Cheerleading For Frilly Flowers: Double Peonies

Pink peony

If ever a flower looked like it was wearing a petticoat, this is it. It’s hard to believe this bloom is only partially open. The yellow petals in the centre will gradually become more prominent, but I like the flower at this stage while the outer petals are still a pure pink, and are forming a protective cup around the inner petals.

White peony

The second peony has it all for me: I love the pearly character of the creamy white petals and the way those yellowy petals create an inner glow. 

Pink double peony

Double flowers don’t appeal to everyone. I love the way the mingled petals lighten in response to light and deepen where the petal folds create shade, creating a mix of colours.

I sometimes get comments from gardeners who prefer to grow single flowers, which tend to be more attractive to insects. I understand where they are coming from, but believe that there is room for all types of flowers; that anything that creates interest in gardening is, in general, good; and that more flowers, singles, semis and doubles, could be squeezed into most gardens, including every major garden I’ve ever seen.

Perhaps these peonies are a little on the frivolous side. They are excessive. And yes, peonies have a relatively short flowering season. Despite all that, I’m happy to be a cheerleader for them: imagine me, if you will, on the edge of the border, dancing and waving pom poms whenever I see them, because that’s what I’m doing inside.

40 Replies to “Cheerleading For Frilly Flowers: Double Peonies”

  1. I too believe there is room for all types of flowers and these peonies are fabulous, flamboyant and frivolous fillies! [… I am trying hard to put the image of you cavorting on the borders with pom poms in your hands out of my mind.]

  2. But the peonies ARE the pompoms! Oh, these are glorious! That creamy one is stunning, and of course the fat little bud peeking out from the pink is too cute. Cavorting is the only proper response, I’d say.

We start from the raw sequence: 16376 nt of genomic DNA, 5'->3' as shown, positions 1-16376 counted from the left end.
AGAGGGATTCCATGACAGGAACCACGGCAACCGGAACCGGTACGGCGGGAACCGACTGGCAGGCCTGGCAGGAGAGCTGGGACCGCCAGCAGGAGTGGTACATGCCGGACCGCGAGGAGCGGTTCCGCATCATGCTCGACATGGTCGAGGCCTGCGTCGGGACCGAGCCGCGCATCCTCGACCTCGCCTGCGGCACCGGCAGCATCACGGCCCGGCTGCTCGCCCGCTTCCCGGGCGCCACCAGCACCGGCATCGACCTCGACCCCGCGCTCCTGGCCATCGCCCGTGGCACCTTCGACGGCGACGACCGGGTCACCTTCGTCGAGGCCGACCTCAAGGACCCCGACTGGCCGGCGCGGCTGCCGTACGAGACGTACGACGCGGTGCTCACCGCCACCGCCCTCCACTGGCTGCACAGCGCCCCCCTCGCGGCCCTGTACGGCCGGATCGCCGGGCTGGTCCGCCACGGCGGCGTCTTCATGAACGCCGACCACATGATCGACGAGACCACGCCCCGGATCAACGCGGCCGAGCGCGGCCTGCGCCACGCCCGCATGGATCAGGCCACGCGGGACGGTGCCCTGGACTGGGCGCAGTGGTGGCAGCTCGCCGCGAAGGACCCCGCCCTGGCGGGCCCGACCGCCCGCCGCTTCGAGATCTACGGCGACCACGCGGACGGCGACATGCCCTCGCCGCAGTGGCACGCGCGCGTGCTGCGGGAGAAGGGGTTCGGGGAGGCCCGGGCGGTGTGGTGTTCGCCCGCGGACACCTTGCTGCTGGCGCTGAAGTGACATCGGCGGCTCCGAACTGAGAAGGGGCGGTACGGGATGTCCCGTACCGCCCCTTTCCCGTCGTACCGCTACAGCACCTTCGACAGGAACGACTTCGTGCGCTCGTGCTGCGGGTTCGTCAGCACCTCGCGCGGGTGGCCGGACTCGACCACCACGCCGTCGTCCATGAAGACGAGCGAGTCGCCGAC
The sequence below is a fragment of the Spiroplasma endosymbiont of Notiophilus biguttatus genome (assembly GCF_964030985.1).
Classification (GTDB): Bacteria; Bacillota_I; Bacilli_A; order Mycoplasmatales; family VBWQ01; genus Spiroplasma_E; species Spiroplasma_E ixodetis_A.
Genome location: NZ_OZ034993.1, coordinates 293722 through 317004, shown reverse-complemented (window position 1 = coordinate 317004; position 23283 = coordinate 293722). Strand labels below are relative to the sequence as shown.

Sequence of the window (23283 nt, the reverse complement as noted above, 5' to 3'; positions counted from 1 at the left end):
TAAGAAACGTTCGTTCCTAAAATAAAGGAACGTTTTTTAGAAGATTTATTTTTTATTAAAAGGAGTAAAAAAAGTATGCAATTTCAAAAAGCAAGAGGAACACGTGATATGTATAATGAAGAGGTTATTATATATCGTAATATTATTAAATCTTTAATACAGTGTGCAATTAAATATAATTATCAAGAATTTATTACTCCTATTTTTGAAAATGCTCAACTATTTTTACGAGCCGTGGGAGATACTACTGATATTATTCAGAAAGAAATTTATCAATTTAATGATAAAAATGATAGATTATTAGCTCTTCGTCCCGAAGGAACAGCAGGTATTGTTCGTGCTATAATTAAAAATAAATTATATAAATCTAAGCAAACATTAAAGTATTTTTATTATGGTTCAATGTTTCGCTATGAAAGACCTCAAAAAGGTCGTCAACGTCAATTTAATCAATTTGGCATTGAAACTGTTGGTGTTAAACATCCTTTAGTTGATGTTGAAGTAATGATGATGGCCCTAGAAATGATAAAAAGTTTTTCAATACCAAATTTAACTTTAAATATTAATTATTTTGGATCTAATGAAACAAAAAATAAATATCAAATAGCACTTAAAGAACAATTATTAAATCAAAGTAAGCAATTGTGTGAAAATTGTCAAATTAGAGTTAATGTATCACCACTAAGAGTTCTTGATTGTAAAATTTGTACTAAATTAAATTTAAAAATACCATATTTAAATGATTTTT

1. I have inquired of Google about the Carry On series, so now I am qualified to agree with you: they missed something if they left out cavorting!

  3. I’m one of the not-keen-on-doubles brigade, my least favourite being double daffodils. However these peonies are a better bet in an extravagant kind of way.

  4. Frilly peonies are great! If you worry about not feeding the bees, do what I did and plant hardy geraniums around them. Looks good, and it seems to taste good too.

    1. Most of them like to be chilled in the wintertime. The old, tried and trusted ‘Festiva Maxima’ is the classic peony for the south – and a beautiful double one too. It’s white with a little splash of carmine in the centre.

  5. Oh I so totally agree with you on this. I love all kinds of peonies….the singles…the doubles….they are beautiful and smell divine! I used to have two doubles in my patio…one a huge pink called “dinnerplate” and the other a beautiful red called Red Charm. I still remember their names and miss them so. Thank you for the great blog and especially today about peonies. Last June I attended a wedding and the brides and bridesmaids bouquets were all peonies! Mmmmmm

    1. People might not imagine how much you can miss a plant unless they have left behind a garden they loved. At least you can hold them in your memory. As I mentioned above, peonies are my favourite flower for floristry. Their season may be short, but it’s perfect for June brides.

    1. Do I remember you saying you had a bouquet of them when you renewed your vows? Peonies weren’t around much in my earliest days – or at least, not that I remember. It’s roses that have old-time allure for me.

      1. I had peach-colored roses and lavender hydrangeas. 😀 Some friends brought me over this HUGE bouquet of peonies when I got out of the hospital. There was one kind in it I’d never seen before. I actually thought it was a rose, but Joy said it was, indeed, a peony!

        1. I knew it was made from some of my favourites. Roses are easy to mix up with peonies – I always check the foliage if I’m in any doubt.

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